ERISA, which is short for the Employee Retirement Income Security Act of 1974, is nearing its fortieth birthday. Over the years, ERISA has inspired blogs, beauty pageants, and boredom. While delivering his annual speech to the Fourth Circuit in 2003, the late Chief Justice William Rehnquist casually remarked that he found the handful of ERISA cases that make it onto the high court's plenary docket each term to be particularly “dreary,” adding, “It’s duty, not choice.” See Tony Mauro, Courtside, Legal Times, July 14, 2003, at 11.
As the Act approaches forty, the steady trickle of unloved ERISA issues that remind the Court of its "duty" each term shows no signs of slowing. As a matter of fact, earlier this month Judge Ronald Gould of the Ninth Circuit identified a circuit split that may just be the next sleeper case of OT2011:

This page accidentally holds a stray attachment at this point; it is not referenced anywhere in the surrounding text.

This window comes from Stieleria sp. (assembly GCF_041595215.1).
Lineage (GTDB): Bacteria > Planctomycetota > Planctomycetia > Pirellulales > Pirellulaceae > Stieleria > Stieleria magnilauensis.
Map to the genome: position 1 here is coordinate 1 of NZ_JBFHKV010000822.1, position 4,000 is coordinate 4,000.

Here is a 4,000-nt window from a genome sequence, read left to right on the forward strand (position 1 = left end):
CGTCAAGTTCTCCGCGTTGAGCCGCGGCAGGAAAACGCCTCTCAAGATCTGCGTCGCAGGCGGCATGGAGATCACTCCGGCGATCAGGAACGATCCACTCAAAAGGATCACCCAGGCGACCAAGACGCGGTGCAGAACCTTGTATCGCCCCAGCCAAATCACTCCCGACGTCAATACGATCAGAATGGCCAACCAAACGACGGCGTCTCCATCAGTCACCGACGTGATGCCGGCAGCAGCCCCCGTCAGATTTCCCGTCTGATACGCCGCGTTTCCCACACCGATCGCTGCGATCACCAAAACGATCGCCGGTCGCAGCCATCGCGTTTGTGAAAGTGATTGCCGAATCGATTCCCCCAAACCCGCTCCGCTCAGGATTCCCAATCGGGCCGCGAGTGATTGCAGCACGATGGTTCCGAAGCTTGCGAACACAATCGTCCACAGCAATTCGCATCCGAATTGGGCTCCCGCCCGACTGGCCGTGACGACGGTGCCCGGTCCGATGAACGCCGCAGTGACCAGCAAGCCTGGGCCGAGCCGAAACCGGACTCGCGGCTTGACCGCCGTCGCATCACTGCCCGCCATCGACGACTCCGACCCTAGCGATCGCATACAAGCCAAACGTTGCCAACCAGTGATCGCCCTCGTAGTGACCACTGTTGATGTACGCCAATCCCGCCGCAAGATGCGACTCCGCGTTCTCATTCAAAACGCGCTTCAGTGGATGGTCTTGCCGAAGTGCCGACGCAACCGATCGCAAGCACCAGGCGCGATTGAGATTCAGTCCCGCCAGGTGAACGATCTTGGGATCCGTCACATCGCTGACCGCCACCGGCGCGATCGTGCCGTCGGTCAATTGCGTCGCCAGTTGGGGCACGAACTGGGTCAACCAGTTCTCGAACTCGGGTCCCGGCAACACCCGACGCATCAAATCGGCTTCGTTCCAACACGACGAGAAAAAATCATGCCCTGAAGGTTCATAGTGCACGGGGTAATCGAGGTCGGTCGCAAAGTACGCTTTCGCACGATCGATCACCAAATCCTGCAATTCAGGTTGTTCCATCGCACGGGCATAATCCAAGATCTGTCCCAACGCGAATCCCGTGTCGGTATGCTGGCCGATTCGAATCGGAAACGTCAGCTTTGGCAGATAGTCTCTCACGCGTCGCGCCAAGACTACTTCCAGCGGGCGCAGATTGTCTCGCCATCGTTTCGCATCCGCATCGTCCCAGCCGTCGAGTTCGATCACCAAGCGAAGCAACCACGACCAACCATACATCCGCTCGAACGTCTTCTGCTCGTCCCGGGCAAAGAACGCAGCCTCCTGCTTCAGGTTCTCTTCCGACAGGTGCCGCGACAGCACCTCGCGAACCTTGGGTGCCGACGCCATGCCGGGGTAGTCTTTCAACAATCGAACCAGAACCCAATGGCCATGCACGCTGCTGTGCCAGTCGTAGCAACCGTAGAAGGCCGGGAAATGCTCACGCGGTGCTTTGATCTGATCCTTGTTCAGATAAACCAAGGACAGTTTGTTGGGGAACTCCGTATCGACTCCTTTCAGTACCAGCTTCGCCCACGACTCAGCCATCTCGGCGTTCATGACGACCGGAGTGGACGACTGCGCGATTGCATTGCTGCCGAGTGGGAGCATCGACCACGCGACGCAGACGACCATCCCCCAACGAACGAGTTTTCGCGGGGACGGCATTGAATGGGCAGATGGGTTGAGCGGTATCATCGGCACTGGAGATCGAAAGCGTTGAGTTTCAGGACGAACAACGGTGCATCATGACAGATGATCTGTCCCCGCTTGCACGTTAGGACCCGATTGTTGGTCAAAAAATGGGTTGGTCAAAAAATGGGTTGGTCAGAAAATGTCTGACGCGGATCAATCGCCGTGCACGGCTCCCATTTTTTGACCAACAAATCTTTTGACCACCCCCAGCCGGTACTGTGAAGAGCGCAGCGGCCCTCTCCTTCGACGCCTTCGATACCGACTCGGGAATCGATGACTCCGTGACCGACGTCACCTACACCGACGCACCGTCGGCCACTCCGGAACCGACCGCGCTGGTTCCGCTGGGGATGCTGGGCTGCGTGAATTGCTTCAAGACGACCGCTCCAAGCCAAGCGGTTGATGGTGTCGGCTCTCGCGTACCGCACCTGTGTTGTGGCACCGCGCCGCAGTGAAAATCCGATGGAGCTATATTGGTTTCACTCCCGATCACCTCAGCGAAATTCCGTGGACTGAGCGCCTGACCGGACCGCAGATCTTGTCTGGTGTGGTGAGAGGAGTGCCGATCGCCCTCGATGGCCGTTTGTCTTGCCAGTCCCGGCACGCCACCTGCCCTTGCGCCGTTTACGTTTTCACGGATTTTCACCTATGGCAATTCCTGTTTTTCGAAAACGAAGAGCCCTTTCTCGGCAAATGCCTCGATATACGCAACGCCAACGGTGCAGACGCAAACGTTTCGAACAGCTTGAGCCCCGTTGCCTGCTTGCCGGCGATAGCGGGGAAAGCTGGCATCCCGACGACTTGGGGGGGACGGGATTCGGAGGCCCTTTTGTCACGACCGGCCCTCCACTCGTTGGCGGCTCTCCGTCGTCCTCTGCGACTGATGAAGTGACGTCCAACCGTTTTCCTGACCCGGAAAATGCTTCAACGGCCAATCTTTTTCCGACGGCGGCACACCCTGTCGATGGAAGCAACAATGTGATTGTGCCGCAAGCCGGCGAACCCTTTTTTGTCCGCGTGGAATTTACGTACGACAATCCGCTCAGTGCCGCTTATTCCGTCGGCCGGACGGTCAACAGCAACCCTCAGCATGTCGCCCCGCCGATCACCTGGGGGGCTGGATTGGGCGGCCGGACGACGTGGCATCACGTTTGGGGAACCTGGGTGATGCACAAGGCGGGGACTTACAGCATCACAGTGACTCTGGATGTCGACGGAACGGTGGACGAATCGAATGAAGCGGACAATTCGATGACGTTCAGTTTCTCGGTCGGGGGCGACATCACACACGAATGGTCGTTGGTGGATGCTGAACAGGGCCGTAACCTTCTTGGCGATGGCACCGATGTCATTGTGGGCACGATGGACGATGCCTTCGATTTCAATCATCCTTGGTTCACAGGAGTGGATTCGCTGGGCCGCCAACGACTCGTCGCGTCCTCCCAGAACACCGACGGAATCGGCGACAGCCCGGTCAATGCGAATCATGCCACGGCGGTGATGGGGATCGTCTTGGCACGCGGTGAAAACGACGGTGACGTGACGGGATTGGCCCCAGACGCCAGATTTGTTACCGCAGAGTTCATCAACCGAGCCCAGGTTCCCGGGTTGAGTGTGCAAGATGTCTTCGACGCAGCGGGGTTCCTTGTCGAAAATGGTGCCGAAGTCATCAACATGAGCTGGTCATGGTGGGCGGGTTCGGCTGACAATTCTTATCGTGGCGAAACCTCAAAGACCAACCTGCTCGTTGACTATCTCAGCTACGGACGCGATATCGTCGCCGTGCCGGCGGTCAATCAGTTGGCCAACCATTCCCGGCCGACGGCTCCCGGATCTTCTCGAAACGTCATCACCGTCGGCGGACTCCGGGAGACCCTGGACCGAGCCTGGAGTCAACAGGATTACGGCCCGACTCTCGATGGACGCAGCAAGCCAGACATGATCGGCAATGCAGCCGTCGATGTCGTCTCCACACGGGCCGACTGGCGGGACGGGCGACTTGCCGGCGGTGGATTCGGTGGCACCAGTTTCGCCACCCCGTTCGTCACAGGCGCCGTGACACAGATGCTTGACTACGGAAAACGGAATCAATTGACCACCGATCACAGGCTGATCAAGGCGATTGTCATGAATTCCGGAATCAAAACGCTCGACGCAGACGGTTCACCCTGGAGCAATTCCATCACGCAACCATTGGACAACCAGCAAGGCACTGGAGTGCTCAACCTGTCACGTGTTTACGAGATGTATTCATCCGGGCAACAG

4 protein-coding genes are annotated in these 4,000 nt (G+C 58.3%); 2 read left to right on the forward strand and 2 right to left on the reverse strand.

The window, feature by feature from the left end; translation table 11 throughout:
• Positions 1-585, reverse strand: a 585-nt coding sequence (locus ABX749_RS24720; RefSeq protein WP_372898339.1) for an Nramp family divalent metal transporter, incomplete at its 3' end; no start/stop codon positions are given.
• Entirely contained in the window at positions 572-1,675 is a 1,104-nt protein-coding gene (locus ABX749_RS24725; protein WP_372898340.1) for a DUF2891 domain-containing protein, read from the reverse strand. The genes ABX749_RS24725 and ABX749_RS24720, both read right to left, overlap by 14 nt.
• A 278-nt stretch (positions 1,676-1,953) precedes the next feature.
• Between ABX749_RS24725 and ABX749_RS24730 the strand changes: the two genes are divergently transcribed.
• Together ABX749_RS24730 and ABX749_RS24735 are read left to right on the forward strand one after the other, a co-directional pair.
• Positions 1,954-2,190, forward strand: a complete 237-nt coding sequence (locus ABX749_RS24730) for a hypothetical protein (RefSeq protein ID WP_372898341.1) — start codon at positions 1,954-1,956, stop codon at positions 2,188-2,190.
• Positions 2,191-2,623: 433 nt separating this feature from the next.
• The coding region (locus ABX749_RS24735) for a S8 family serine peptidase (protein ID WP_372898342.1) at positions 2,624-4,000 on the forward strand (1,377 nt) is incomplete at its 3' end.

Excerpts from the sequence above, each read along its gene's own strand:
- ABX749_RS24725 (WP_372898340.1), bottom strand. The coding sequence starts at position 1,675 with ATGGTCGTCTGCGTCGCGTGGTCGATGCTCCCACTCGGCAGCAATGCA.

The Circuits have split on whether strict adherence to the terms of an ERISA plan that disclaims the application of traditional equitable defenses constitutes "appropriate equitable relief." Several circuits, and notably the Eleventh, Eighth, Seventh and Fifth Circuits, have stressed the primacy of an ERISA plan's express language, and have decided that in balancing the equities, simple contract interpretation that provides for full reimbursement per the plain terms of a plan that disclaims the application of traditional equitable defenses such as the make-whole doctrine and the common fund doctrine, constitutes "appropriate equitable relief" under § 502(a)(3). See, e.g., Zurich Am. Ins. Co. v. O'Hara, 604 F.3d 1232, 1238 (11th Cir. 2010) (stating that the application of "federal common law to override the Plan's controlling language, which expressly provides for reimbursement regardless of whether [the beneficiary] was made whole by his third-party recovery, would frustrate, rather than effectuate, ERISA's 'repeatedly emphasized purpose to protect contractually defined benefits.'"); Admin. Comm. of Wal-Mart Stores, Inc. Associates' Health & Welfare Plan v. Shank, 500 F.3d 834, 839 (8th Cir. 2007) (stating that "[n]othing in the statute suggests Congress intended that section 502(a)(3)'s limitation of the [plan's] recovery to "appropriate equitable relief" would upset these contractually-defined expectations [such as a make-whole rule disclaimer]. Indeed, ERISA's mandate that '[e]very employee benefit plan shall be established and maintained pursuant to a written instrument,' 29 U.S.C. § 1102(a)(1), establishes the primacy of the written plan"); Administrative Committee of Wal-Mart Stores, Inc. Assocs.' Health & Welfare Plan v. Varco, 338 F.3d 680, 691-92 (7th Cir. 2003) (stating that in an action under § 502(a)(3), "it is inappropriate to fashion a common law rule that would override the express terms of a private plan unless the overridden plan provision conflicts with statutory provisions or other policies underlying ERISA . . . . Those cases which have applied the federal common fund doctrine in the favor of individual ERISA participants have done so, correctly, only in the absence of controlling plan language"); Bombadier Aerospace Employee Welfare Benefits Plan v. Ferrer, Poirot and Wansbrough, 354 F.3d 348, 361 (5th Cir. 2003) (stating that "the Plan's terms not only give it the right to recover benefits 'to the extent of any and all' settlement payments, but explicitly state that the participant must bear the fees and costs associated with his tort action . . . neither the federal nor Texas common fund doctrine may be invoked to prevent or reduce the Plan's recovery of the funds that it advanced to [the beneficiary] up to the full amount of his recovery from the tortfeasor"); see also Wal-Mart Stores, Inc. Assocs.' Health and Welfare Plan v. Wells, 213 F.3d 398, 402 (7th Cir. 2000) (suggesting that in an action under § 502(a)(3), the parties to an ERISA plan could, by contract, alter the "background of common-sense understandings and legal principles [such as the common fund doctrine] that . . . operate as default rules to govern in the absence of a clear expression of the parties' intent that they not govern").